Export (0) Print
Expand All
11 out of 13 rated this helpful - Rate this topic

System Wake-up Events

Your application can restore a computer that is in a sleep state to the working state by using a scheduled timer or a device event. This is known as a wake-up event. Use a waitable timer object to specify the time at which the system should wake. To create the object, use the CreateWaitableTimer function. To set the timer, use the SetWaitableTimer function. The pDueTime parameter specifies when the timer will be signaled. To specify that the system should wake when the timer is signaled, set the fResume parameter to TRUE.

When the system wakes automatically because of an event (other than power switch or user activity), the system automatically sets an unattended idle timer to at least 2 minutes. This timer gives applications sufficient time to call the SetThreadExecutionState function to indicate that they are busy. This time enables the system to return to the sleep state quickly after the computer is no longer required. The following criteria determine whether the system returns to the sleep state:

  • If the system wakes automatically (that is, no user activity is present), it shuts down as soon as the unattended idle timer expires, assuming that no applications have called SetThreadExecutionState to indicate that the system is required.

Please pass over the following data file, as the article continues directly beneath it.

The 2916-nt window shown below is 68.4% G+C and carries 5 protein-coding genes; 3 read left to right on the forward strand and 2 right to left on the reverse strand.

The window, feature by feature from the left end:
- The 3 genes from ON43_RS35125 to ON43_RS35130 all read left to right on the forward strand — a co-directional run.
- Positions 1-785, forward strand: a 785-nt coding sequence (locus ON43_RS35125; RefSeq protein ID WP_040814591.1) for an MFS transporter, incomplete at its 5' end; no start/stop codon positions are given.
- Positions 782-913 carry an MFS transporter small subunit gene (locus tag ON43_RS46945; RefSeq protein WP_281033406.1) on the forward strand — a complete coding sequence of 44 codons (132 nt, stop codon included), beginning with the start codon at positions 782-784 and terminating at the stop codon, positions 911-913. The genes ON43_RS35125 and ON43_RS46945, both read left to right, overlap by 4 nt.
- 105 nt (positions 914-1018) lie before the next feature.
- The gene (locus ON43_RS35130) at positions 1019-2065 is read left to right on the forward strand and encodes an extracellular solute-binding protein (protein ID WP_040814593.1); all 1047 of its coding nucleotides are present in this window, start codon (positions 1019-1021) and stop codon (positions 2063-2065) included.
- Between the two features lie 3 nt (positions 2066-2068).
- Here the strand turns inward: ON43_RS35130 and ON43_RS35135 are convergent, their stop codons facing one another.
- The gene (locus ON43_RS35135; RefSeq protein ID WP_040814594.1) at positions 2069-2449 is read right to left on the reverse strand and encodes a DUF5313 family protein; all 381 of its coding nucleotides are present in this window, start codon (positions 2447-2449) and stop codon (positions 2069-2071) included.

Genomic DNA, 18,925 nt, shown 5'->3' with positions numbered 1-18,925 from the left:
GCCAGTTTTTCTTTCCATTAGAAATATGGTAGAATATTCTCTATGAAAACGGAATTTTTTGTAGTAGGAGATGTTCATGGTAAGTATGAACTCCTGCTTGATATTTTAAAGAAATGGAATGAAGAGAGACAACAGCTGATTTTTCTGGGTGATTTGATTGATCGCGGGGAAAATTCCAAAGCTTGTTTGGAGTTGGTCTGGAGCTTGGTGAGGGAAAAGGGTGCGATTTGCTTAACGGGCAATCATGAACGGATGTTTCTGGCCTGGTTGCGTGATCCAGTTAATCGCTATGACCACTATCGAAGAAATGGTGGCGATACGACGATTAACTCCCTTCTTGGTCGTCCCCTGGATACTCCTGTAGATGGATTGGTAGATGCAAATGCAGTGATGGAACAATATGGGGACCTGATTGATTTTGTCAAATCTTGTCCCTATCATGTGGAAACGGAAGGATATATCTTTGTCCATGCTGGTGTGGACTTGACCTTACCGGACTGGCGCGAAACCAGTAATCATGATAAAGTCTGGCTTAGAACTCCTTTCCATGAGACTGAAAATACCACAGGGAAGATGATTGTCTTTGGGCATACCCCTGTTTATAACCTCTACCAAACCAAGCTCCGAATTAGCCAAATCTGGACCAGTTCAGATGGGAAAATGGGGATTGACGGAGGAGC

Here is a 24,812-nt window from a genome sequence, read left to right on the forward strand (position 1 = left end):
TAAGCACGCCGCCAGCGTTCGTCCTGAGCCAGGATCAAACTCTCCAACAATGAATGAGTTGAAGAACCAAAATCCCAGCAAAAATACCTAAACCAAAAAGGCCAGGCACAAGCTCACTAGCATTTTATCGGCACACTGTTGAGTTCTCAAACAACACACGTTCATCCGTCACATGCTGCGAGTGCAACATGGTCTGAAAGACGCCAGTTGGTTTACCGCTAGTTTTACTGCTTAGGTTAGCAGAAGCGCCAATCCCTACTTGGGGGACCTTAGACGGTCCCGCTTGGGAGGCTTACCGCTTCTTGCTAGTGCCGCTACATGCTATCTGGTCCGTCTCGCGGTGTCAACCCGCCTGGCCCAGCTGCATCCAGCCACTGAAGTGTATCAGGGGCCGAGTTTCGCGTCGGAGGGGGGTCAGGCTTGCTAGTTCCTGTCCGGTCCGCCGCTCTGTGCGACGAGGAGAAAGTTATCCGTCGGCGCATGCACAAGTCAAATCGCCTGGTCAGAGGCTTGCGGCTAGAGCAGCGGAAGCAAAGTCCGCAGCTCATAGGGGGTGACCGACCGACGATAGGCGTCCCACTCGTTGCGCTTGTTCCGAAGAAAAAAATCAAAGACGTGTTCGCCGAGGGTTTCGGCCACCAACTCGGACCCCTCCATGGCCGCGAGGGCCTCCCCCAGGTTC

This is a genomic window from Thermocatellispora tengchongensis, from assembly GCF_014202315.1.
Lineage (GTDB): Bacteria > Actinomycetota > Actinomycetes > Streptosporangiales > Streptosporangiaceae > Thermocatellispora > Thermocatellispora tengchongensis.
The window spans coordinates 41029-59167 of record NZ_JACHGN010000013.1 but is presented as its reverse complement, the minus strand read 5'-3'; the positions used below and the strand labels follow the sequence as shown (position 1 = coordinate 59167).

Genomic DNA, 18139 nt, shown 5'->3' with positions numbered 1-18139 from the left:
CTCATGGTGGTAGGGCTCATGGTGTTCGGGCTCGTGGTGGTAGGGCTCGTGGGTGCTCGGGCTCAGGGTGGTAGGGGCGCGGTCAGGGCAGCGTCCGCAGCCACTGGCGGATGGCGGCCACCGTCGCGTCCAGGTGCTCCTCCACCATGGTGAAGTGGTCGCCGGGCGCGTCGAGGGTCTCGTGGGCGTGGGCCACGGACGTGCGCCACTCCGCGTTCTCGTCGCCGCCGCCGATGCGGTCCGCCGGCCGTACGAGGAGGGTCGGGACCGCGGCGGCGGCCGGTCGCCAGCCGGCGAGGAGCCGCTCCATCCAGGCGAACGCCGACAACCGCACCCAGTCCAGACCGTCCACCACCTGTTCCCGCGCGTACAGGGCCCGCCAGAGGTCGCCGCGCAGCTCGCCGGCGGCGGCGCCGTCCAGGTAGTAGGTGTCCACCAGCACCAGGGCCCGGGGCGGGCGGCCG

• If the system wakes automatically, but the user provides new input while the event is handled, the system does not automatically return to sleep based on the unattended idle timer. Instead, the system returns to sleep based on the system idle timer.
  • If the system wakes due to user activity, the system does not automatically return to sleep based on the unattended idle timer. Instead the system returns to sleep based on the system idle timer.

When the system wakes automatically, it broadcasts the PBT_APMRESUMEAUTOMATIC event to all applications. Because the user is not present, most applications should do nothing. Event-handling applications, such as fax servers, should handle their events. To determine whether the system is in this state, call the IsSystemResumeAutomatic function. When the system wakes automatically, the display is not automatically turned on.

If the system wakes due to user activity, the system will first broadcast the PBT_APMRESUMEAUTOMATIC event followed by a PBT_APMRESUMESUSPEND event. In addition, the system will turn on the display. Your application should reopen files that it closed when the system entered sleep and prepare for user input.

Windows Server 2003 and Windows XP:  If an application called SetSystemPowerState with fForce set to TRUE or the system performed a critical suspend, the system will broadcast a PBT_APMRESUMECRITICAL event after waking.

Related topics

About Power Management
System Sleep Criteria

 

 

Did you find this helpful?
(1500 characters remaining)
Thank you for your feedback

Community Additions

ADD
Show:
© 2014 Microsoft. All rights reserved.